Educational Reforms In India: A Call For A Better Future

Publish On: 09 Jun, 2019 11:00 AM | Updated   |   SJ Desk  
Educational Reforms In India: A Call For A Better Future


he backbone of any country’s progressing economy is the education being provided in that particular country. The feebler this backbone, the weaker its economy is.

From the Gurukul System where there existed a close connection between the trainer (Guru) and the student (Shishya), to a more classroom-based system followed since the Colonial Era of the British in India, educational systems have increasingly witnessed a lot of ramifications over time.
But were these ramifications in line with what an ideal educational system actually should have been?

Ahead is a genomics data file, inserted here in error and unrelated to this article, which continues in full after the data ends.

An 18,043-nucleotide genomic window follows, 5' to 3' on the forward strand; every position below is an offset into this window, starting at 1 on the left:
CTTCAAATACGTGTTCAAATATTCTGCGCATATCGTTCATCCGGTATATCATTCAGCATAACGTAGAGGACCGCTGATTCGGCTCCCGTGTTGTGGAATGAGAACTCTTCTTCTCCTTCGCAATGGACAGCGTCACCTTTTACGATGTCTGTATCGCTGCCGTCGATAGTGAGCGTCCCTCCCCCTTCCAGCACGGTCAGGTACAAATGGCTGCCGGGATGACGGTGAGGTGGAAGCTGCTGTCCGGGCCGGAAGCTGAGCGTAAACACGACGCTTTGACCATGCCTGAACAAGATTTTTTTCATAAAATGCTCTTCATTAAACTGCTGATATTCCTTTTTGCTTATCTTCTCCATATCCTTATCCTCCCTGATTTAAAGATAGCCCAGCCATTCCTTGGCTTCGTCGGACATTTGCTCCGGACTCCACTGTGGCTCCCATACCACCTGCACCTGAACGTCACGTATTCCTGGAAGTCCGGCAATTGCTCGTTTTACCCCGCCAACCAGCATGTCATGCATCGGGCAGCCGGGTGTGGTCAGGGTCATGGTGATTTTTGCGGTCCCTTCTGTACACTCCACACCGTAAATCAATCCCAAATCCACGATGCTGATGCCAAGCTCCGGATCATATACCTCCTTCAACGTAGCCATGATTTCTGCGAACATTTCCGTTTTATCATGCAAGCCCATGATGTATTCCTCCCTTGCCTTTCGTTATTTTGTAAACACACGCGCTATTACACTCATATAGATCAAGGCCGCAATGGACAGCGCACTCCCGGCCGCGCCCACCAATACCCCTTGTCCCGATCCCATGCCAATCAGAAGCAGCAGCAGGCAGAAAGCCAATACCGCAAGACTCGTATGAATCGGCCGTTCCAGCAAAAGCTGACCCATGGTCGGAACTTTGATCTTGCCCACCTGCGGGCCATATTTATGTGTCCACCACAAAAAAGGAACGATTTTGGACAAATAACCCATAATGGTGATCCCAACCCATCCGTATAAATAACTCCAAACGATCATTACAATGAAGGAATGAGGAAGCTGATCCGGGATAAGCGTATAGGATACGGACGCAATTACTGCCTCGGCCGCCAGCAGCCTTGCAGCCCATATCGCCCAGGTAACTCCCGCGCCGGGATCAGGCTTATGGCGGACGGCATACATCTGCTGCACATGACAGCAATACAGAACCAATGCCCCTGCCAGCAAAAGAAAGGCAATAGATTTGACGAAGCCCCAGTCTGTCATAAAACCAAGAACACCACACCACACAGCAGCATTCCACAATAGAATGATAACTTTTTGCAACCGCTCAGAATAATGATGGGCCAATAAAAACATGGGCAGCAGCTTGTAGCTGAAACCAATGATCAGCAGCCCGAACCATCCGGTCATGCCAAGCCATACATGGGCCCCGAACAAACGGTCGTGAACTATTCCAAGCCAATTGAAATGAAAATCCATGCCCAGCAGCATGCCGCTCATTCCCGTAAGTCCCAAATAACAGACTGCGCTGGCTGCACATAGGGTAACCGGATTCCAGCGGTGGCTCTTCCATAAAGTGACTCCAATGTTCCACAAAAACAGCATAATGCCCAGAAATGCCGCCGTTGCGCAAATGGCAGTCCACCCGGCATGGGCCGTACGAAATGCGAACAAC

Let us see a few following facts, which tell us a lot about where our Indian Educational systems lacked and what caused the real problems and what actions are being planned to overcome these problems?

The Guru

The connection with the Gurus has been completely lost as it used to be in Gurukul systems, where a teacher would know the in and out of every student which led to the student’s holistic growth and development. But in the current scenario, India has truly witnessed a dearth of the possible good teachers. Teaching as a profession has not yet been taken seriously, either with the teachers being underpaid or under qualified. 

The Education Providers

Schools and colleges are certainly the pillars bolstering any individual’s life. A huge responsibility of shaping the future of our generations has been bestowed upon such institutions regarding them as the flag bearers of knowledge in the best possible way. 

But what if they don’t provide knowledge as to how it is should be? 

Rote Process